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Reviewed November 2012

What is the official name of the SCN10A gene?

The official name of this gene is “sodium channel, voltage gated, type X alpha subunit.”

SCN10A is the gene's official symbol. The SCN10A gene is also known by other names, listed below.

Read more about gene names and symbols on the About page.

What is the normal function of the SCN10A gene?

The SCN10A gene belongs to a family of genes that provide instructions for making sodium channels. These channels, which transport positively charged sodium atoms (sodium ions) into cells, play a key role in a cell's ability to generate and transmit electrical signals.

The SCN10A gene provides instructions for making one part (the alpha subunit) of a sodium channel called NaV1.8. NaV1.8 sodium channels are found in nerve cells called nociceptors that transmit pain signals. Nociceptors are part of the peripheral nervous system, which connects the brain and spinal cord to cells that detect sensations such as touch, smell, and pain. Nociceptors are primarily involved in transmitting pain signals. The centers of nociceptors, known as the cell bodies, are located in a part of the spinal cord called the dorsal root ganglion. Fibers called axons extend from the cell bodies, reaching throughout the body to receive sensory information. In addition to nociceptors, NaV1.8 sodium channels have also been found in heart muscle cells where, by controlling the flow of sodium ions, they likely play a role in maintaining a normal heart rhythm.

Does the SCN10A gene share characteristics with other genes?

The SCN10A gene belongs to a family of genes called SC (sodium channels).

A gene family is a group of genes that share important characteristics. Classifying individual genes into families helps researchers describe how genes are related to each other. For more information, see What are gene families? in the Handbook.

How are changes in the SCN10A gene related to health conditions?

small fiber neuropathy - caused by mutations in the SCN10A gene

Mutations in the SCN10A gene account for approximately 5 percent of cases of small fiber neuropathy, a condition characterized by severe pain attacks and a reduced ability to differentiate between hot and cold. The mutations that cause this condition change single protein building blocks (amino acids) in the alpha subunit of the NaV1.8 sodium channel. Many of the mutations result in NaV1.8 sodium channels that open more easily than usual, increasing the flow of sodium ions that produce nerve impulses within nociceptors. This increase in sodium ions enhances transmission of pain signals, causing individuals to be more sensitive to stimulation that might otherwise not cause pain. In this condition, the small fibers that extend from the nociceptors and transmit pain signals (axons) degenerate over time. The cause of this degeneration is unknown, but it likely accounts for signs and symptoms such as the loss of temperature differentiation.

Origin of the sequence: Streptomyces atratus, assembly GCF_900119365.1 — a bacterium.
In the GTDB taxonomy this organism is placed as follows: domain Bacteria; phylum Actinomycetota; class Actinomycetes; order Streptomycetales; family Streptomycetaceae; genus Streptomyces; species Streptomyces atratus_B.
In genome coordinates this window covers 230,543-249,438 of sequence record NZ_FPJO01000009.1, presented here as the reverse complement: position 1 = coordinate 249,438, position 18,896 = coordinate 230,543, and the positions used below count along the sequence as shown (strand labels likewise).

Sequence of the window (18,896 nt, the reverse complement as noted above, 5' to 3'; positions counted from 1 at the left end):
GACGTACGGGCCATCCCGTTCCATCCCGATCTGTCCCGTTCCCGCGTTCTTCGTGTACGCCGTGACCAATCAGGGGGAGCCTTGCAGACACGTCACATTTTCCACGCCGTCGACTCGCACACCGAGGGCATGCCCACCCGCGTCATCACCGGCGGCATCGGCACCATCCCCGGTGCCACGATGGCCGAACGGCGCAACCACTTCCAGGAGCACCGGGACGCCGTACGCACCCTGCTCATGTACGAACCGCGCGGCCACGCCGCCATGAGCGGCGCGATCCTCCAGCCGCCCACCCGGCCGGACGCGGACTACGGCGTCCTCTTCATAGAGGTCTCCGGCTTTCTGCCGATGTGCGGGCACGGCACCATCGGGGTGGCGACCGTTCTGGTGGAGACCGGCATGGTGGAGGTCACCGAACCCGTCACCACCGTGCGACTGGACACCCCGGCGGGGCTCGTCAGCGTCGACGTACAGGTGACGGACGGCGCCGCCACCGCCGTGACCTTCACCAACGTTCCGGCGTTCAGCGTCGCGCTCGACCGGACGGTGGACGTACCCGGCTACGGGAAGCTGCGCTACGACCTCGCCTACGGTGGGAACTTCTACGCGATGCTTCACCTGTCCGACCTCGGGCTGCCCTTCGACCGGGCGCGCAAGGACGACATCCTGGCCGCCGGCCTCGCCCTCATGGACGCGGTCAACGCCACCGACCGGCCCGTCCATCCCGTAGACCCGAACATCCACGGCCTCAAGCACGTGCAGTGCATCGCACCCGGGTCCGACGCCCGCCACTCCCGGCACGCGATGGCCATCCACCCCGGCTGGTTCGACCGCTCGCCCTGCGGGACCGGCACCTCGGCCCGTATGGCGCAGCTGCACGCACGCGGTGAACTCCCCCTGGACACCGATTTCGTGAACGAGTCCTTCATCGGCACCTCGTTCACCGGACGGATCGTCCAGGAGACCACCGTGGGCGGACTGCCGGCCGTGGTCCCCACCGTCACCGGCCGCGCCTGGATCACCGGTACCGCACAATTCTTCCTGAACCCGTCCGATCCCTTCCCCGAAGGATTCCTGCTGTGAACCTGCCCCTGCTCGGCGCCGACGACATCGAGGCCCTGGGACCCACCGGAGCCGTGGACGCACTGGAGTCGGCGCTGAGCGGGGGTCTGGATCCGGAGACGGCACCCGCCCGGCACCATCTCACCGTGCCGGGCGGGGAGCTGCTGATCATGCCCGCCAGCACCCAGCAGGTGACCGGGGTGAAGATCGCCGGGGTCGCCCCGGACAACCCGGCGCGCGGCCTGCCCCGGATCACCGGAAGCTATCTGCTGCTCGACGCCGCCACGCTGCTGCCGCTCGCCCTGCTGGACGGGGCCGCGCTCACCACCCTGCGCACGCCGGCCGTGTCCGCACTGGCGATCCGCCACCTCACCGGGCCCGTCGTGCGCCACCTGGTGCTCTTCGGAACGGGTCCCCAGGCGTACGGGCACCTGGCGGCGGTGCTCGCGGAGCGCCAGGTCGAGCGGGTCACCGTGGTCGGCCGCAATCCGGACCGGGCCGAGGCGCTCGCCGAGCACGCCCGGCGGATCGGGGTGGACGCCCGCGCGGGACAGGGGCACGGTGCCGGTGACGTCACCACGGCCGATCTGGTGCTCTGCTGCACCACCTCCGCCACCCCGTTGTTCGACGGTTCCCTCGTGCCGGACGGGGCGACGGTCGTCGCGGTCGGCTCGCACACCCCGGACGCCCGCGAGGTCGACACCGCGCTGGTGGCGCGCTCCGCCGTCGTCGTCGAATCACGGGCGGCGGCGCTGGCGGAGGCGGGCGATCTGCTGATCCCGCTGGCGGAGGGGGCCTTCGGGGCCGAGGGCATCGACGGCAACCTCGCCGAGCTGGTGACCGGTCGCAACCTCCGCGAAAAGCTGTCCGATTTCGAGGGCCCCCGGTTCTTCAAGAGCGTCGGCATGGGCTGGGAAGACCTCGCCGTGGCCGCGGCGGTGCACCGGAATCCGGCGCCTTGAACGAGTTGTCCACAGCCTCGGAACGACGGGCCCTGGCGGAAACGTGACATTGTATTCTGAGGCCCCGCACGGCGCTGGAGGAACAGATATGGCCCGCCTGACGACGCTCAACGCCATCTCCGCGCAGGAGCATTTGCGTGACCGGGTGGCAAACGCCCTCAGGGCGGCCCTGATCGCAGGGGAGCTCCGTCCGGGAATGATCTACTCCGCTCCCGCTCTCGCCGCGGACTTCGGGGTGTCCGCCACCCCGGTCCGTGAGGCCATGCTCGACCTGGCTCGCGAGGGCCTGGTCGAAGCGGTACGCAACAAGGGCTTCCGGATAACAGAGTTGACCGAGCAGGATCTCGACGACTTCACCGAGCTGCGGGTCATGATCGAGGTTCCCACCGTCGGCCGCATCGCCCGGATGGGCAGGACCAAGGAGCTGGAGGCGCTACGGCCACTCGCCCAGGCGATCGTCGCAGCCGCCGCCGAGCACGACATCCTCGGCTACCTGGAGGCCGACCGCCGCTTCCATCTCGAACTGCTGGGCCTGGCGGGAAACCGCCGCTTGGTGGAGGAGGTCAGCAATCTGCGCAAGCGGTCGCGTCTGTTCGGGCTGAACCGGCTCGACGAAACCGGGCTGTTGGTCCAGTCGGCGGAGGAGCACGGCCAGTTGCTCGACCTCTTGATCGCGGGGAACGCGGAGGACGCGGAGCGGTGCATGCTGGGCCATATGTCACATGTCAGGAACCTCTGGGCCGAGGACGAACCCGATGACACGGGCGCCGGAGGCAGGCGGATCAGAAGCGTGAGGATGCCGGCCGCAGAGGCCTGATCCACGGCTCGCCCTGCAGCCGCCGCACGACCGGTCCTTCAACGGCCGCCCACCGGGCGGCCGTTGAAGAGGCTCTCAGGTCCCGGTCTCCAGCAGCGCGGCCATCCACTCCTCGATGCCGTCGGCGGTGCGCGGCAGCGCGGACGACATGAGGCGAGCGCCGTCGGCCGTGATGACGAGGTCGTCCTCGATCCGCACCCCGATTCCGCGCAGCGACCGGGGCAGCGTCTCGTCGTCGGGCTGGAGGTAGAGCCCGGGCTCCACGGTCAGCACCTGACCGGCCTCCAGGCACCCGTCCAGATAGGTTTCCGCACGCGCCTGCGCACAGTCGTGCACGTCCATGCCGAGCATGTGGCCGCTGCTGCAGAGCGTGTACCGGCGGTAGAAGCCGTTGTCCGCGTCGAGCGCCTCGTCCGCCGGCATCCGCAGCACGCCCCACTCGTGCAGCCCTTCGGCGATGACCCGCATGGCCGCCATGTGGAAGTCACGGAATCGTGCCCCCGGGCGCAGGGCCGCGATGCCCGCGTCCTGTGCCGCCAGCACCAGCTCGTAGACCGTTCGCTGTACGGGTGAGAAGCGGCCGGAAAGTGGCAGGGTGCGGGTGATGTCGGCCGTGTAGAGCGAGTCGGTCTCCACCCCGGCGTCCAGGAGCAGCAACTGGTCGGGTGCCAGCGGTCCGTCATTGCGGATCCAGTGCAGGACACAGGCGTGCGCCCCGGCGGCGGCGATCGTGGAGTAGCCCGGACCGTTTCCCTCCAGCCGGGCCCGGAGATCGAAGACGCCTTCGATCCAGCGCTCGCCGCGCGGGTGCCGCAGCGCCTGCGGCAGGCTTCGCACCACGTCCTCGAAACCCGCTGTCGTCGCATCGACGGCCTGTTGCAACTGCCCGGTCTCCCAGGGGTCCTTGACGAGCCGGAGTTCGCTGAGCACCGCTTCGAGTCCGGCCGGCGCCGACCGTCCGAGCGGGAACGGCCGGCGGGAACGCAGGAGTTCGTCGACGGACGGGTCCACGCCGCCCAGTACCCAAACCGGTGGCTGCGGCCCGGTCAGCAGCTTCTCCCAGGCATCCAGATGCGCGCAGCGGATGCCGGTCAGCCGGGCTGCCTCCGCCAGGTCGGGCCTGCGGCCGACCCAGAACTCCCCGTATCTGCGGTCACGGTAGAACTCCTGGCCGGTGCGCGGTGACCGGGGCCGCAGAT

other disorders - associated with the SCN10A gene

Certain common variants (polymorphisms) in the SCN10A gene have been found to increase the risk of developing an irregular heartbeat (arrhythmia). These polymorphisms lead to the production of an altered NaV1.8 sodium channel that can disrupt the electrical signals that control the heartbeat. Specifically, changes in the SCN10A gene are associated with a type of arrhythmia known as heart block. Heart block occurs when the heart's electrical signals are slowed down or interrupted. It is unknown how changes to the NaV1.8 sodium channel lead to heart block.

Where is the SCN10A gene located?

Cytogenetic Location: 3p22.2

Molecular Location on chromosome 3: base pairs 38,696,891 to 38,794,010

(Homo sapiens Annotation Release 107, GRCh38.p2) (NCBIThis link leads to a site outside Genetics Home Reference.)

The SCN10A gene is located on the short (p) arm of chromosome 3 at position 22.2.

The SCN10A gene is located on the short (p) arm of chromosome 3 at position 22.2.

More precisely, the SCN10A gene is located from base pair 38,696,891 to base pair 38,794,010 on chromosome 3.

See How do geneticists indicate the location of a gene? in the Handbook.

Where can I find additional information about SCN10A?

You and your healthcare professional may find the following resources about SCN10A helpful.

You may also be interested in these resources, which are designed for genetics professionals and researchers.

What other names do people use for the SCN10A gene or gene products?

  • hPN3
  • Nav1.8
  • peripheral nerve sodium channel 3
  • PN3
  • sodium channel protein type 10 subunit alpha
  • sodium channel protein type X subunit alpha
  • sodium channel, voltage-gated, type X, alpha polypeptide
  • sodium channel, voltage-gated, type X, alpha subunit
  • voltage-gated sodium channel subunit alpha Nav1.8

Where can I find general information about genes?

The Handbook provides basic information about genetics in clear language.

These links provide additional genetics resources that may be useful.

What glossary definitions help with understanding SCN10A?

acids ; arrhythmia ; axons ; cell ; channel ; differentiation ; gene ; ions ; muscle cells ; nervous system ; neuropathy ; nociceptors ; peripheral ; peripheral nervous system ; protein ; sodium ; sodium channel ; subunit ; voltage

You may find definitions for these and many other terms in the Genetics Home Reference Glossary.

See also Understanding Medical Terminology.

References (5 links)


The resources on this site should not be used as a substitute for professional medical care or advice. Users seeking information about a personal genetic disease, syndrome, or condition should consult with a qualified healthcare professional. See How can I find a genetics professional in my area? in the Handbook.

Reviewed: November 2012
Published: February 8, 2016